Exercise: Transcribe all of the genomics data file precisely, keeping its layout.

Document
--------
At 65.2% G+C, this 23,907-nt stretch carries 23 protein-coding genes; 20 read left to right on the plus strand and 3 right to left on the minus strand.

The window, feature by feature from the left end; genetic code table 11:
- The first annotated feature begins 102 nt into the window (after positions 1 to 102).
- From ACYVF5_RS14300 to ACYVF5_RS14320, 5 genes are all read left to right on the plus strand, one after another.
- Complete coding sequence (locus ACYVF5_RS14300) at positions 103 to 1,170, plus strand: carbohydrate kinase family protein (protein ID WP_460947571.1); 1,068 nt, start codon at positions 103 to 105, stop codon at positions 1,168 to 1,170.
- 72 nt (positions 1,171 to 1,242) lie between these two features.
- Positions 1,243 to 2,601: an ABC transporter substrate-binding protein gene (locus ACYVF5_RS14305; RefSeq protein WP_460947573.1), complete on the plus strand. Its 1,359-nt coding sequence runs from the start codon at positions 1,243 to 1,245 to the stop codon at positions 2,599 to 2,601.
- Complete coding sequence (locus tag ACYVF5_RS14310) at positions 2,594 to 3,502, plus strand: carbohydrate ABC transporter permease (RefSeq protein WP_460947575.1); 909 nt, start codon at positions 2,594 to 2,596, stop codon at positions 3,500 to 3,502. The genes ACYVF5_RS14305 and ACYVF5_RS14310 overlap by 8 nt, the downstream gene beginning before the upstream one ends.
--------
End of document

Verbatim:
At 65.2% G+C, this 23,907-nt stretch carries 23 protein-coding genes; 20 read left to right on the plus strand and 3 right to left on the minus strand.

The window, feature by feature from the left end; genetic code table 11:
- The first annotated feature begins 102 nt into the window (after positions 1 to 102).
- From ACYVF5_RS14300 to ACYVF5_RS14320, 5 genes are all read left to right on the plus strand, one after another.
- Complete coding sequence (locus ACYVF5_RS14300) at positions 103 to 1,170, plus strand: carbohydrate kinase family protein (protein ID WP_460947571.1); 1,068 nt, start codon at positions 103 to 105, stop codon at positions 1,168 to 1,170.
- 72 nt (positions 1,171 to 1,242) lie between these two features.
- Positions 1,243 to 2,601: an ABC transporter substrate-binding protein gene (locus ACYVF5_RS14305; RefSeq protein WP_460947573.1), complete on the plus strand. Its 1,359-nt coding sequence runs from the start codon at positions 1,243 to 1,245 to the stop codon at positions 2,599 to 2,601.
- Complete coding sequence (locus tag ACYVF5_RS14310) at positions 2,594 to 3,502, plus strand: carbohydrate ABC transporter permease (RefSeq protein WP_460947575.1); 909 nt, start codon at positions 2,594 to 2,596, stop codon at positions 3,500 to 3,502. The genes ACYVF5_RS14305 and ACYVF5_RS14310 overlap by 8 nt, the downstream gene beginning before the upstream one ends.